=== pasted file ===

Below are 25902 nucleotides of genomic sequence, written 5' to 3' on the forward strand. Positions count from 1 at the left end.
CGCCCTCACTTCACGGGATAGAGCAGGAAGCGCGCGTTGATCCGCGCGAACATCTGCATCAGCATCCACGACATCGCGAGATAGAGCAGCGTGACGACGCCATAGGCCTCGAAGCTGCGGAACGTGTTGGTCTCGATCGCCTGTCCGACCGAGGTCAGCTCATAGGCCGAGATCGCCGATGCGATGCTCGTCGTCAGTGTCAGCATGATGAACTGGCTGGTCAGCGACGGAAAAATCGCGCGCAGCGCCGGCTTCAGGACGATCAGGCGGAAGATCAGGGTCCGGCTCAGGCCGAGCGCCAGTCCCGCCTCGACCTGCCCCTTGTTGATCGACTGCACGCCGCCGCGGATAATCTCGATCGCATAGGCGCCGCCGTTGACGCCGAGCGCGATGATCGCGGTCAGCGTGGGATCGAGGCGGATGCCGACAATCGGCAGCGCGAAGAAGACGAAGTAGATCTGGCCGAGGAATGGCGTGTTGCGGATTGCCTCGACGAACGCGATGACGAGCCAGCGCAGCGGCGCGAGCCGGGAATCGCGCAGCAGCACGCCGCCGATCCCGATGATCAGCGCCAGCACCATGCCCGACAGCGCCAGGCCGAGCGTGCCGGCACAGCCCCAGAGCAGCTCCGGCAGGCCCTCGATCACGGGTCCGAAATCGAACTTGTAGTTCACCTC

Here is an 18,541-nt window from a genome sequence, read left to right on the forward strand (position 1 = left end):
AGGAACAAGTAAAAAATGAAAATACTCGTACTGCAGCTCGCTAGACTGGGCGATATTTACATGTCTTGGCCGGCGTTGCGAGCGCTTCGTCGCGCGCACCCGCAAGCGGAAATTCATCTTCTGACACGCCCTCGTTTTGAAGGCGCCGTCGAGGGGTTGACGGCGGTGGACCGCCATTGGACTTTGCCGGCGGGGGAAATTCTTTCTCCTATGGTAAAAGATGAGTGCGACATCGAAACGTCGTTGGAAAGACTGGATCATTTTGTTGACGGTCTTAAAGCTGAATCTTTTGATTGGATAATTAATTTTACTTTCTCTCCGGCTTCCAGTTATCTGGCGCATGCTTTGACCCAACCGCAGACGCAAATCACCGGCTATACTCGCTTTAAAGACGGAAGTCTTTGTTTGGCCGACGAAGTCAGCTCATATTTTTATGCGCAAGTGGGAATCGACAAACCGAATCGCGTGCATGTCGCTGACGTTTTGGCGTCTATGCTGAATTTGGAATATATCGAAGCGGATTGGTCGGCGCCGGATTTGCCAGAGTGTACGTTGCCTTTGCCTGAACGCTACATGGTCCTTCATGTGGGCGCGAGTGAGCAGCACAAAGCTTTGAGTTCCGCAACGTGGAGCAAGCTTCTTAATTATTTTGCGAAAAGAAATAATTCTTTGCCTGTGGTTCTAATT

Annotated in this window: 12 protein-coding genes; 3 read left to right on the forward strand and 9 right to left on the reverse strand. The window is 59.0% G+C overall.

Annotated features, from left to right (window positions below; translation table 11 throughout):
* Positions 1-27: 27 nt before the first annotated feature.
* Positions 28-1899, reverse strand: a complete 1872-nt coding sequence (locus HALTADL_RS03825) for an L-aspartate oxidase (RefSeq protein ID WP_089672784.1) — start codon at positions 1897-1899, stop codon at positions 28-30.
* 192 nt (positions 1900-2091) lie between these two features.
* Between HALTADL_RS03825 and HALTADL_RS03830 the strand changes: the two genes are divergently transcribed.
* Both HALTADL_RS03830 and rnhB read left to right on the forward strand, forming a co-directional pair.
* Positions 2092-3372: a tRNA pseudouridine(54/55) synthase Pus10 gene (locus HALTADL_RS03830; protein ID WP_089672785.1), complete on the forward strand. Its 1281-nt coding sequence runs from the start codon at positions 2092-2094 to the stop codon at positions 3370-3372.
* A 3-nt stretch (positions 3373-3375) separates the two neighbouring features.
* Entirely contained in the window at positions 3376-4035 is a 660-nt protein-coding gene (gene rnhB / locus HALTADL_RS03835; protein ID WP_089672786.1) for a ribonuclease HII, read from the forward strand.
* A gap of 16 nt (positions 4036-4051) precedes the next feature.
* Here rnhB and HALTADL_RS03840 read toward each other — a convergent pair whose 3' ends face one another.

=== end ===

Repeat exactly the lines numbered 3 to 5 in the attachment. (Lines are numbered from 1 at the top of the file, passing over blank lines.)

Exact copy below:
Here is an 18,541-nt window from a genome sequence, read left to right on the forward strand (position 1 = left end):
AGGAACAAGTAAAAAATGAAAATACTCGTACTGCAGCTCGCTAGACTGGGCGATATTTACATGTCTTGGCCGGCGTTGCGAGCGCTTCGTCGCGCGCACCCGCAAGCGGAAATTCATCTTCTGACACGCCCTCGTTTTGAAGGCGCCGTCGAGGGGTTGACGGCGGTGGACCGCCATTGGACTTTGCCGGCGGGGGAAATTCTTTCTCCTATGGTAAAAGATGAGTGCGACATCGAAACGTCGTTGGAAAGACTGGATCATTTTGTTGACGGTCTTAAAGCTGAATCTTTTGATTGGATAATTAATTTTACTTTCTCTCCGGCTTCCAGTTATCTGGCGCATGCTTTGACCCAACCGCAGACGCAAATCACCGGCTATACTCGCTTTAAAGACGGAAGTCTTTGTTTGGCCGACGAAGTCAGCTCATATTTTTATGCGCAAGTGGGAATCGACAAACCGAATCGCGTGCATGTCGCTGACGTTTTGGCGTCTATGCTGAATTTGGAATATATCGAAGCGGATTGGTCGGCGCCGGATTTGCCAGAGTGTACGTTGCCTTTGCCTGAACGCTACATGGTCCTTCATGTGGGCGCGAGTGAGCAGCACAAAGCTTTGAGTTCCGCAACGTGGAGCAAGCTTCTTAATTATTTTGCGAAAAGAAATAATTCTTTGCCTGTGGTTCTAATT

Annotated in this window: 12 protein-coding genes; 3 read left to right on the forward strand and 9 right to left on the reverse strand. The window is 59.0% G+C overall.